Feed on

There were women around Jesus when He died, the two Marys. They couldn’t do anything for Him. But neither could the men, who had all run away.

Through this short story, the main character continuously struggles with the stigmas against her gender. She is seen as inferior because of her anatomy. While she aspires to remain true to her Catholic upbringing, she also fights with the guilt of leaving her Buddhist grandfather’s soul to wander. Her grandfather expects her to only follow what he tells her is correct and, when she cannot do so, she is left with the belief that taking care of her grandfather’s parrot will amend all she thinks she has done wrong against him.

‘You are a girl’, he said. ‘So it’s not possible for you to do it alone. Only a son can oversee the worship of his ancestors’ (111).

Hearing this from her grandfather as a child, she internalizes that there is not much she can do as a woman. Going to look at birds in the store with him, she would see him coo and sing to certain birds. Only the ones who waited for his voice before they started singing received his affection while the ones content with themselves received his coldness. In this way, he is showing that women are only preferred by men when they are ones that wait for their every word. He believes a woman should value a man’s word over her own and she should be happy when he shows her attention and calls her pretty. Going past the mother hens, he has no problem with them either because they are taking care of children which, to him, is the job of a woman. I noticed he did not sing to them, however. He only sang to the ones that were beautiful.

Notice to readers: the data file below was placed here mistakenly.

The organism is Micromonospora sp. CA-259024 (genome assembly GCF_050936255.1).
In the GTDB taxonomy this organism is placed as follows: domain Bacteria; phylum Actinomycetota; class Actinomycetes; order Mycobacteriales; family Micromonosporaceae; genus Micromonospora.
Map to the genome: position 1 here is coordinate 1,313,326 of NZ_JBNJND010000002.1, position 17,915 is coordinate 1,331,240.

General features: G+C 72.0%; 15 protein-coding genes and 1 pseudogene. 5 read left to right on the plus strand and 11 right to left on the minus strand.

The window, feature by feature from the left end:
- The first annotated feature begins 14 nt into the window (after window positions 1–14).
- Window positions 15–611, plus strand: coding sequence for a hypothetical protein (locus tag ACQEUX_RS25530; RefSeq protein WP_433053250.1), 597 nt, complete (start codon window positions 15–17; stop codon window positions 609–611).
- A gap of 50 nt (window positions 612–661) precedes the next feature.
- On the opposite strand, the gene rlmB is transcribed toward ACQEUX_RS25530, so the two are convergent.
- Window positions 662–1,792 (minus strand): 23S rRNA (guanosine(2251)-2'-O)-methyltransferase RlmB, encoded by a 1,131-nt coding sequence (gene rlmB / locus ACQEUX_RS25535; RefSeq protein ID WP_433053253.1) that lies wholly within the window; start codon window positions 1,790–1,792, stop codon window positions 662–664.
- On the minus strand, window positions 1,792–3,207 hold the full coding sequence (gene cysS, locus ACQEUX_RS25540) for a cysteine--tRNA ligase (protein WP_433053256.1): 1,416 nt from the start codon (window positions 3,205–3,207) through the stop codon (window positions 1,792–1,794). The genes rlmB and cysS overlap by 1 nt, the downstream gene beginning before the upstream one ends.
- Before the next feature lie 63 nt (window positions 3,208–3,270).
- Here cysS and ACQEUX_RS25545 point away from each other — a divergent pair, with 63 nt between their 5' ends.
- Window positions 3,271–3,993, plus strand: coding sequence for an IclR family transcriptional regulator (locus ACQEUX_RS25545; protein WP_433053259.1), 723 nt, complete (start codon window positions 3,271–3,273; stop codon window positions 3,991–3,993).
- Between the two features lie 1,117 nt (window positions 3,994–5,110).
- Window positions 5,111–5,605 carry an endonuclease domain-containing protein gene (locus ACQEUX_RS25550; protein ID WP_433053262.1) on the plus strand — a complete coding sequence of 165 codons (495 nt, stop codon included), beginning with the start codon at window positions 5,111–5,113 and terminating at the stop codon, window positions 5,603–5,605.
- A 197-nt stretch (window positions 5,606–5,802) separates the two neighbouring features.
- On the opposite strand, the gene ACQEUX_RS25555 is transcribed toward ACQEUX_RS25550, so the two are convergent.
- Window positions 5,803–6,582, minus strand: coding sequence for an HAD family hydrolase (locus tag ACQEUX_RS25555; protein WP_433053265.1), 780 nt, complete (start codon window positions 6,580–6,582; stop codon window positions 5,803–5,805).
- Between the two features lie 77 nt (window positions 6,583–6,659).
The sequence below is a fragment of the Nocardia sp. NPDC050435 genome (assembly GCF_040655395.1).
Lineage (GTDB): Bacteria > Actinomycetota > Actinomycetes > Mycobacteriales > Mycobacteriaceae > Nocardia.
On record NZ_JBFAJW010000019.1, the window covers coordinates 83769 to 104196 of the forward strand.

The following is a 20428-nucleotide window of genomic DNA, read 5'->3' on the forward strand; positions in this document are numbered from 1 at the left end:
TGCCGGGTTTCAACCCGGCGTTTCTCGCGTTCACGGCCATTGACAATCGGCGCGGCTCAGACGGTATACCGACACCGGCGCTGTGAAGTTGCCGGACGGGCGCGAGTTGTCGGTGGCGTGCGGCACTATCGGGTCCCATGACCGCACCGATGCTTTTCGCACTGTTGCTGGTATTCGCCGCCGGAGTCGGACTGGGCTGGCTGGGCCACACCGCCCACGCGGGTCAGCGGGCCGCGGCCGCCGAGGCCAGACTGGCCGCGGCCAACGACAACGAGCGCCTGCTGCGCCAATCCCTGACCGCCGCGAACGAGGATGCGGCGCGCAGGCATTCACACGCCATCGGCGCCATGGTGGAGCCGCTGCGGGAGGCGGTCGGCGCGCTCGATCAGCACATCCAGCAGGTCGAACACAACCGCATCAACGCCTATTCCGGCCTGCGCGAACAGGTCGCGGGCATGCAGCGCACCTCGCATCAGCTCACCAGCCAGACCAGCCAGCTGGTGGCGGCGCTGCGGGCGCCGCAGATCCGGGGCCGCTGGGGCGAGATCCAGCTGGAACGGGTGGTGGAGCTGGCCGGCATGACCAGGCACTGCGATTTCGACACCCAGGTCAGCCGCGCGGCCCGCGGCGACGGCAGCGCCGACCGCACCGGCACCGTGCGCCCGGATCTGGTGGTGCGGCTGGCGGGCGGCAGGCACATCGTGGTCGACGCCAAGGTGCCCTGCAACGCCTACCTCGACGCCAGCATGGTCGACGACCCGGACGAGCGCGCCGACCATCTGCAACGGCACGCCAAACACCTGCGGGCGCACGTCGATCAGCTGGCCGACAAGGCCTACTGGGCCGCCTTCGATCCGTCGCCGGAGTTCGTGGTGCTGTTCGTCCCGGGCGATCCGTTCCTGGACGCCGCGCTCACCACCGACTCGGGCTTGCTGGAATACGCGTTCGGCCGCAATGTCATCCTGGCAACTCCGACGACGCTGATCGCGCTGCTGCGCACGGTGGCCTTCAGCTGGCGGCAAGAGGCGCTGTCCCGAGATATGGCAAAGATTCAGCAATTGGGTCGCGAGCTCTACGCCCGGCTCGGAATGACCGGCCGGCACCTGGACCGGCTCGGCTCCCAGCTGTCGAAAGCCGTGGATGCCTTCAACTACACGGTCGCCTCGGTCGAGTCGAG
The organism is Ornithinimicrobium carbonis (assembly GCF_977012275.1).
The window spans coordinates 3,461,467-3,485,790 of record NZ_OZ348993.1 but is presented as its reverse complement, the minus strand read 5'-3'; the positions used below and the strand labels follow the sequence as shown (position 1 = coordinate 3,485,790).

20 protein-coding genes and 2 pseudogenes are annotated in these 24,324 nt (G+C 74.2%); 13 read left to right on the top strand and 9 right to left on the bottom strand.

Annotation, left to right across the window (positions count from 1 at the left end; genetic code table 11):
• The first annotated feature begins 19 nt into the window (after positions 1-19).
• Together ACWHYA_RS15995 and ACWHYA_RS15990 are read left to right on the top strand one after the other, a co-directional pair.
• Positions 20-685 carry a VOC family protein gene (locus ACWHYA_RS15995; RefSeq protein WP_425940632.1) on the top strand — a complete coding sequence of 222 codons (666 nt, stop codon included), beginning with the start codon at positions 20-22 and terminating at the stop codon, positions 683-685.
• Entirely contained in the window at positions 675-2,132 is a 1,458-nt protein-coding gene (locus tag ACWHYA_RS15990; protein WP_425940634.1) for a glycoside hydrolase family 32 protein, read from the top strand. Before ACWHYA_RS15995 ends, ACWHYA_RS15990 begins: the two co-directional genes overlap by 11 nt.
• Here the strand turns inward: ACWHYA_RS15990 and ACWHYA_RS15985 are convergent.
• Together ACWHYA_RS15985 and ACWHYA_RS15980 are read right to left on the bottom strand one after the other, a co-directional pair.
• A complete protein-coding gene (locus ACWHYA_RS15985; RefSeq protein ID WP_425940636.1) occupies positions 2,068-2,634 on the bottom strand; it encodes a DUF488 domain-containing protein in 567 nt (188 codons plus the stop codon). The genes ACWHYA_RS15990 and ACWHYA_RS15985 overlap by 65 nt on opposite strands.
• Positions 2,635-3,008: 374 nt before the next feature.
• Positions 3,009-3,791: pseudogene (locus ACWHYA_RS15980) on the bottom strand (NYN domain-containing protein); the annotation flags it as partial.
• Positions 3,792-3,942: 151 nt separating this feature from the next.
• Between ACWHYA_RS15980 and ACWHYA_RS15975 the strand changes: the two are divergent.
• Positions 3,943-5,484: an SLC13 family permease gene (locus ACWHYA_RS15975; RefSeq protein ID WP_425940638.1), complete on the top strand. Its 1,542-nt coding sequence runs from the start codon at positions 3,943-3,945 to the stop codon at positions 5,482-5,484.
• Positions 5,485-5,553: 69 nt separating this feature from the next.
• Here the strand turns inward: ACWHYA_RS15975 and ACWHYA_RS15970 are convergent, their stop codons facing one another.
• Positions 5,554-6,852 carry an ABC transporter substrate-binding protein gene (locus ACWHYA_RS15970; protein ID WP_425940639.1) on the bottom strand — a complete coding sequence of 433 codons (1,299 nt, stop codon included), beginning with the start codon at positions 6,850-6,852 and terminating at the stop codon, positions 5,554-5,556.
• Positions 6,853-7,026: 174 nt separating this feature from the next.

Like the mother hens, the protagonist takes on the nurturing role expected of women in taking care of Mr. Green. He, like her grandfather’s words, follows her into adulthood. The parrot symbolizes the lingering of her grandfather’s soul in her life. As his health deteriorates, she is slowly being freed from the old ways that she grew up with. Like a bird with clipped wings, she lives her life in captivity of what is expected of a woman. She internalizes that men have the fun picking up the birds while the women break their necks and cook them.

‘How foolish they sound. Chattering and yammering. All the women sound like that. You don’t want to grow up sounding like all these foolish women, do you?’ (115)

In this question from her grandfather, the message that is conveyed is that being a woman is something to be ashamed of. In the end, she does what she feels is her job as a woman. As Mr. Green is taken over with a sickness, she takes him out of his misery as a Vietnamese woman must.



Leave a Reply